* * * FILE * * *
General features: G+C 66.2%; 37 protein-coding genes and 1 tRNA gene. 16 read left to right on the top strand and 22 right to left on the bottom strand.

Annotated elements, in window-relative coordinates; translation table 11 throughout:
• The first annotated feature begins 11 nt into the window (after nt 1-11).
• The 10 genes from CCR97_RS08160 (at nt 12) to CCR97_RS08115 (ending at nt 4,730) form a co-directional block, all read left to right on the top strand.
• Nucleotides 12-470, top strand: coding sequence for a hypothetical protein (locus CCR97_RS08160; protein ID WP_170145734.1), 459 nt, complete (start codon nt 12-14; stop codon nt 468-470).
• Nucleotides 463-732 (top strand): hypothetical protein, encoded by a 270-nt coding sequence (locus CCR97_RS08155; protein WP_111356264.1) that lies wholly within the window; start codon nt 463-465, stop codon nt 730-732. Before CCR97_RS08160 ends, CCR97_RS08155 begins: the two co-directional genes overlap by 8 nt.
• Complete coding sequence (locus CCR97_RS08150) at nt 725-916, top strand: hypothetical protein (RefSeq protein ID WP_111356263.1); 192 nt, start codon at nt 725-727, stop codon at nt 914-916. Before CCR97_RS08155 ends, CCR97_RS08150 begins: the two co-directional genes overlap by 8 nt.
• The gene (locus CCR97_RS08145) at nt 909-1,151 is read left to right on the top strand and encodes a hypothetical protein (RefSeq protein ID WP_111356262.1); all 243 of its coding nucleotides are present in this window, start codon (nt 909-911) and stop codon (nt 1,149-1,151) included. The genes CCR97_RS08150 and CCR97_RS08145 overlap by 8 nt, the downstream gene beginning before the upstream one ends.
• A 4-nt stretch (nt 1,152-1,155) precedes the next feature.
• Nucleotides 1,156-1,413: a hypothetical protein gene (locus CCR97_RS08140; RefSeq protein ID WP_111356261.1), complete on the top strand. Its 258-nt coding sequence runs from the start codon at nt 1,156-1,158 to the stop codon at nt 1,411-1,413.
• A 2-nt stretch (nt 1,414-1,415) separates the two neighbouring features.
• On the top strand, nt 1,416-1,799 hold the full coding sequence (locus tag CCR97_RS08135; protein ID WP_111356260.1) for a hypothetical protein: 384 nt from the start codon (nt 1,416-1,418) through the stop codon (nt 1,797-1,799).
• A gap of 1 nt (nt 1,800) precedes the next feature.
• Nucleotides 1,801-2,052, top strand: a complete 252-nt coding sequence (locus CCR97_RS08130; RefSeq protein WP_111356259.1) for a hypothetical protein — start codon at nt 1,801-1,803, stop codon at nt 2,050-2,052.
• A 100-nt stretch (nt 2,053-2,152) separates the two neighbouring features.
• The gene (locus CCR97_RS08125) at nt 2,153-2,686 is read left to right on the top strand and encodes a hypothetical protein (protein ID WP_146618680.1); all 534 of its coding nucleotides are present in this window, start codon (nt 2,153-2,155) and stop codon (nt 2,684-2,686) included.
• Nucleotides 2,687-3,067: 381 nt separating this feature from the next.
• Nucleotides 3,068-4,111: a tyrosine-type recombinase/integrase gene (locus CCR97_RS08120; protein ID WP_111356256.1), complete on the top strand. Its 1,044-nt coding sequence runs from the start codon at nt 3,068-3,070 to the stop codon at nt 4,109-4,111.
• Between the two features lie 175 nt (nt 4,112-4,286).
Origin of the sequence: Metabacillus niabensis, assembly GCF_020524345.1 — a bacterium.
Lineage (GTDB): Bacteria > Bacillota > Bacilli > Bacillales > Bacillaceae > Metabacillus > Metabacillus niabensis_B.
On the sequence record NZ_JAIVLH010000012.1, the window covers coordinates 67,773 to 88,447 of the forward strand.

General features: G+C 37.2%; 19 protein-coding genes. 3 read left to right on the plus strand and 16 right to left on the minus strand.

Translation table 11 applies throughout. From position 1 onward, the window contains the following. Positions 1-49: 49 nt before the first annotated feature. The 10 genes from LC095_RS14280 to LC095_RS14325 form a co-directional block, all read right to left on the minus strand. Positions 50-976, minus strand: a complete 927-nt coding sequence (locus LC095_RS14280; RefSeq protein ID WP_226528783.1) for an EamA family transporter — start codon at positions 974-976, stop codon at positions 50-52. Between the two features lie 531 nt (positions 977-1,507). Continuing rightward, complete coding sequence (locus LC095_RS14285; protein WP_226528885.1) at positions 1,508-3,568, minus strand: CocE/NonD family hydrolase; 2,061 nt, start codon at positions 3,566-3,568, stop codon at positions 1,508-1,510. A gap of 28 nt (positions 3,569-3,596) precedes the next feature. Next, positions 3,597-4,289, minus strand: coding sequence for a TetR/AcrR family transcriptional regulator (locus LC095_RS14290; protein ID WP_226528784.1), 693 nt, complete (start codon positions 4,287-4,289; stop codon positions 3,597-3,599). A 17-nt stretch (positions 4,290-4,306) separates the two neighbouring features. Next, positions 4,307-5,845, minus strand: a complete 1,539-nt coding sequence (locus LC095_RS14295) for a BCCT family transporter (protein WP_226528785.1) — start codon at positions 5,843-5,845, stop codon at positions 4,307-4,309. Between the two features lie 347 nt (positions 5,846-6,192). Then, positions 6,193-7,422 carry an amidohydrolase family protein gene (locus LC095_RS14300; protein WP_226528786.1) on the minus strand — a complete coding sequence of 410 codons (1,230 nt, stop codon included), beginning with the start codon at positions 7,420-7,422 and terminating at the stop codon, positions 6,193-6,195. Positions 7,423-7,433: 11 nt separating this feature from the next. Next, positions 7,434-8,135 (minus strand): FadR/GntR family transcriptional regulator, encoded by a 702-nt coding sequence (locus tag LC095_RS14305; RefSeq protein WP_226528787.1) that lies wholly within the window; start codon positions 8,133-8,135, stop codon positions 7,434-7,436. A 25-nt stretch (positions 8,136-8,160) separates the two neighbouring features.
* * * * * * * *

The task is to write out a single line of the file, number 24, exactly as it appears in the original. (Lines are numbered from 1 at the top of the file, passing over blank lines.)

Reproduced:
Translation table 11 applies throughout. From position 1 onward, the window contains the following. Positions 1-49: 49 nt before the first annotated feature. The 10 genes from LC095_RS14280 to LC095_RS14325 form a co-directional block, all read right to left on the minus strand. Positions 50-976, minus strand: a complete 927-nt coding sequence (locus LC095_RS14280; RefSeq protein ID WP_226528783.1) for an EamA family transporter — start codon at positions 974-976, stop codon at positions 50-52. Between the two features lie 531 nt (positions 977-1,507). Continuing rightward, complete coding sequence (locus LC095_RS14285; protein WP_226528885.1) at positions 1,508-3,568, minus strand: CocE/NonD family hydrolase; 2,061 nt, start codon at positions 3,566-3,568, stop codon at positions 1,508-1,510. A gap of 28 nt (positions 3,569-3,596) precedes the next feature. Next, positions 3,597-4,289, minus strand: coding sequence for a TetR/AcrR family transcriptional regulator (locus LC095_RS14290; protein ID WP_226528784.1), 693 nt, complete (start codon positions 4,287-4,289; stop codon positions 3,597-3,599). A 17-nt stretch (positions 4,290-4,306) separates the two neighbouring features. Next, positions 4,307-5,845, minus strand: a complete 1,539-nt coding sequence (locus LC095_RS14295) for a BCCT family transporter (protein WP_226528785.1) — start codon at positions 5,843-5,845, stop codon at positions 4,307-4,309. Between the two features lie 347 nt (positions 5,846-6,192). Then, positions 6,193-7,422 carry an amidohydrolase family protein gene (locus LC095_RS14300; protein WP_226528786.1) on the minus strand — a complete coding sequence of 410 codons (1,230 nt, stop codon included), beginning with the start codon at positions 7,420-7,422 and terminating at the stop codon, positions 6,193-6,195. Positions 7,423-7,433: 11 nt separating this feature from the next. Next, positions 7,434-8,135 (minus strand): FadR/GntR family transcriptional regulator, encoded by a 702-nt coding sequence (locus tag LC095_RS14305; RefSeq protein WP_226528787.1) that lies wholly within the window; start codon positions 8,133-8,135, stop codon positions 7,434-7,436. A 25-nt stretch (positions 8,136-8,160) separates the two neighbouring features.